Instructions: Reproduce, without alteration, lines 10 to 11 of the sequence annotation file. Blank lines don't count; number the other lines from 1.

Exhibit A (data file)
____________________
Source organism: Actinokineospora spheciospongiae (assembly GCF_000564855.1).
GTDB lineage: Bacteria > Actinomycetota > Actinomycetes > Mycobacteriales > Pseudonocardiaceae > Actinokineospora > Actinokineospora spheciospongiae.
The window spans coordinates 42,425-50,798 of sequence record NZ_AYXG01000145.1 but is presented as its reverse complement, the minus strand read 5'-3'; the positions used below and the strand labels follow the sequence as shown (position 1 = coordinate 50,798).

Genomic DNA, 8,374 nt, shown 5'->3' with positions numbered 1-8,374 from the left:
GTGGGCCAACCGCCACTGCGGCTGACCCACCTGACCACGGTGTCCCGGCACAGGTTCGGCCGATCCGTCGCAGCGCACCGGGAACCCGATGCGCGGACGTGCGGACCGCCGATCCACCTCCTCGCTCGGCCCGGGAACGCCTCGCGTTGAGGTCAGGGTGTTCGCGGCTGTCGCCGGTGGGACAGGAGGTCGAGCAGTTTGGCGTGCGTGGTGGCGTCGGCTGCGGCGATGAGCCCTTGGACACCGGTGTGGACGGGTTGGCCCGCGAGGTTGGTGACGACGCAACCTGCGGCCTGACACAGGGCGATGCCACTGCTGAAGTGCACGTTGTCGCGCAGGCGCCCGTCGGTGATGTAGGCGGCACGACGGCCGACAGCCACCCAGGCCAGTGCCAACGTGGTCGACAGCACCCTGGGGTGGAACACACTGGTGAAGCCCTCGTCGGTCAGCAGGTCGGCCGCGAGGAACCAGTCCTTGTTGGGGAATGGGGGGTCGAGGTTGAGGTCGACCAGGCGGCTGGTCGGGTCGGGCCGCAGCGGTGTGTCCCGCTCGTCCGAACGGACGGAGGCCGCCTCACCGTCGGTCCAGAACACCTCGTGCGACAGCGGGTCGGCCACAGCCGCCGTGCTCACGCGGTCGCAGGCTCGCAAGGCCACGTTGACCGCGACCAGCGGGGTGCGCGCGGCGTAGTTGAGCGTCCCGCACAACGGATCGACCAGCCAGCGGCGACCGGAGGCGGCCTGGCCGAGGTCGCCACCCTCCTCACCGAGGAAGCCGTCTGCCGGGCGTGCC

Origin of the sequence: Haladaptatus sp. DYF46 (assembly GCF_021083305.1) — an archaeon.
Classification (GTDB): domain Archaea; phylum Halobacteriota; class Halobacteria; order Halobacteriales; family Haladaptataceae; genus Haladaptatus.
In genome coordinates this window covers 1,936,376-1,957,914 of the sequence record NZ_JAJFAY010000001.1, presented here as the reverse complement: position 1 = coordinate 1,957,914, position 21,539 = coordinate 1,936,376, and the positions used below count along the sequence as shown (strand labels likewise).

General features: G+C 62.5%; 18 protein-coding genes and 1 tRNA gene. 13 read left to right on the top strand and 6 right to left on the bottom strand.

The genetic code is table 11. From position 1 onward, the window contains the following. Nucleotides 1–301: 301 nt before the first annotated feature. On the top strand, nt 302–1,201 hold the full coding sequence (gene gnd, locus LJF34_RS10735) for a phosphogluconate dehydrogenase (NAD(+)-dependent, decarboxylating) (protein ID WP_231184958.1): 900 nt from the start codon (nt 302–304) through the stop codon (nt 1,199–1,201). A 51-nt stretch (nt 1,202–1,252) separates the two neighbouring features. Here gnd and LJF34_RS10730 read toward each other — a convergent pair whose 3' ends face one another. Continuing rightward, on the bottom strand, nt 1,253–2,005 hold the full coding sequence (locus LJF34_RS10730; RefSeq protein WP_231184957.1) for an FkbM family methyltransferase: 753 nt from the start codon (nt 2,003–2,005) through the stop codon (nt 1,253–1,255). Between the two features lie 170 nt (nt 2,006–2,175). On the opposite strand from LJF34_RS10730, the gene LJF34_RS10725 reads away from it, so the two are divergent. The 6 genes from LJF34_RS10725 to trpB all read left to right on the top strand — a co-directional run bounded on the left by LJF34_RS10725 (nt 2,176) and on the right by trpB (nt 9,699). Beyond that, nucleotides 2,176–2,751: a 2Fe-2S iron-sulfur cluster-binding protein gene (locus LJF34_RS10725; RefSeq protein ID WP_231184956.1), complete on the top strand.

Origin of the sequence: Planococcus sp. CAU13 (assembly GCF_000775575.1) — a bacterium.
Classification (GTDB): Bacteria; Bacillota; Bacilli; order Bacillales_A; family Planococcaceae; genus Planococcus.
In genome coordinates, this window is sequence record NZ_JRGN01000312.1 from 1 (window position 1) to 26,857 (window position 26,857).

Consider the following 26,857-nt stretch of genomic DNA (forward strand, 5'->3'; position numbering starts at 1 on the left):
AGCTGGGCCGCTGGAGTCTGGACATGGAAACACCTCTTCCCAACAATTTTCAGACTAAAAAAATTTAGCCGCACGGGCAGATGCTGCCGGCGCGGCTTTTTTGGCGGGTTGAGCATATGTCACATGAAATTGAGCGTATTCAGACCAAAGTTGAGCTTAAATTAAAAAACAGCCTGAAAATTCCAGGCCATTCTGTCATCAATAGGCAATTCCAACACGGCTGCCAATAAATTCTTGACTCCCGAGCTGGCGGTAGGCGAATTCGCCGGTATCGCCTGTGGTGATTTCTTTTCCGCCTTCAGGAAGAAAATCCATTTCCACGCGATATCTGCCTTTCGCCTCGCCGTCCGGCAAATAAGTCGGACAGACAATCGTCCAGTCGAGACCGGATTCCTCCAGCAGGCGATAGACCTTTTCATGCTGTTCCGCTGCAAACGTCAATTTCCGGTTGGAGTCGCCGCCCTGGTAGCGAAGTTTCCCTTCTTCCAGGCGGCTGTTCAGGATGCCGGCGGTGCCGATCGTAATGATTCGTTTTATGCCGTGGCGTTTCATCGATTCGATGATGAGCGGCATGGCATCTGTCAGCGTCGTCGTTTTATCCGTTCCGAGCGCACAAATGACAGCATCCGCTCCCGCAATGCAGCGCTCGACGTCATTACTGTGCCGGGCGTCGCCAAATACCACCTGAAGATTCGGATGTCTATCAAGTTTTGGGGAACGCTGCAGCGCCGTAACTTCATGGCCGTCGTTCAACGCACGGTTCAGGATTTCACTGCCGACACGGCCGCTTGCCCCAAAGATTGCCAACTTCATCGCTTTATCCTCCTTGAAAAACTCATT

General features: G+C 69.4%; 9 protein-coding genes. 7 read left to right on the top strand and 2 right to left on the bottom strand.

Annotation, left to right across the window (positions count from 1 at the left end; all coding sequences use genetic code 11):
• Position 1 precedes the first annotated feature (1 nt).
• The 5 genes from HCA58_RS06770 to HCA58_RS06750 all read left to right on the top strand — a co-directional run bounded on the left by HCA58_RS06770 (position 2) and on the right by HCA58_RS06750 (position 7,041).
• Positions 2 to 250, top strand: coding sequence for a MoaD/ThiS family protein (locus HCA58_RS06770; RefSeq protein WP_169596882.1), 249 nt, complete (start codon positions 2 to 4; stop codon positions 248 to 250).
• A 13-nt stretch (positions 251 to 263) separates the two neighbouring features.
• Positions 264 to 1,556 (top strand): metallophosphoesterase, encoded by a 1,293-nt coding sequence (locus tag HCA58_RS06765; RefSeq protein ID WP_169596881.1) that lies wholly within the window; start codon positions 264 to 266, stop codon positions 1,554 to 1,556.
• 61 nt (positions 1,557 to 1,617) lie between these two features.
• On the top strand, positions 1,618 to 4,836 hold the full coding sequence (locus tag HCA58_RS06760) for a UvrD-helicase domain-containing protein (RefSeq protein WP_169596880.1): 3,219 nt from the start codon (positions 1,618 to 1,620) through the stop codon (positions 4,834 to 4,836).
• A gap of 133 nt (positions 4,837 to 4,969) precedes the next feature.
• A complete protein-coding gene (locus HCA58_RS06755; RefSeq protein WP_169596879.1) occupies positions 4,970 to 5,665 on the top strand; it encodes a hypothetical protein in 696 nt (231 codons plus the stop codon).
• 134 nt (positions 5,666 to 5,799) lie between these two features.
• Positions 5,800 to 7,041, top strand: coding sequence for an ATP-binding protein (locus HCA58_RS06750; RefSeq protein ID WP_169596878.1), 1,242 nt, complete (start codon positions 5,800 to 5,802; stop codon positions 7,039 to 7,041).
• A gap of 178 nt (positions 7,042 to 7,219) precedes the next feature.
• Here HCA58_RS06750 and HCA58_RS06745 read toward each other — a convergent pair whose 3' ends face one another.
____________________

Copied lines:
The genetic code is table 11. From position 1 onward, the window contains the following. Nucleotides 1–301: 301 nt before the first annotated feature. On the top strand, nt 302–1,201 hold the full coding sequence (gene gnd, locus LJF34_RS10735) for a phosphogluconate dehydrogenase (NAD(+)-dependent, decarboxylating) (protein ID WP_231184958.1): 900 nt from the start codon (nt 302–304) through the stop codon (nt 1,199–1,201). A 51-nt stretch (nt 1,202–1,252) separates the two neighbouring features. Here gnd and LJF34_RS10730 read toward each other — a convergent pair whose 3' ends face one another. Continuing rightward, on the bottom strand, nt 1,253–2,005 hold the full coding sequence (locus LJF34_RS10730; RefSeq protein WP_231184957.1) for an FkbM family methyltransferase: 753 nt from the start codon (nt 2,003–2,005) through the stop codon (nt 1,253–1,255). Between the two features lie 170 nt (nt 2,006–2,175). On the opposite strand from LJF34_RS10730, the gene LJF34_RS10725 reads away from it, so the two are divergent. The 6 genes from LJF34_RS10725 to trpB all read left to right on the top strand — a co-directional run bounded on the left by LJF34_RS10725 (nt 2,176) and on the right by trpB (nt 9,699). Beyond that, nucleotides 2,176–2,751: a 2Fe-2S iron-sulfur cluster-binding protein gene (locus LJF34_RS10725; RefSeq protein ID WP_231184956.1), complete on the top strand.

Origin of the sequence: Planococcus sp. CAU13 (assembly GCF_000775575.1) — a bacterium.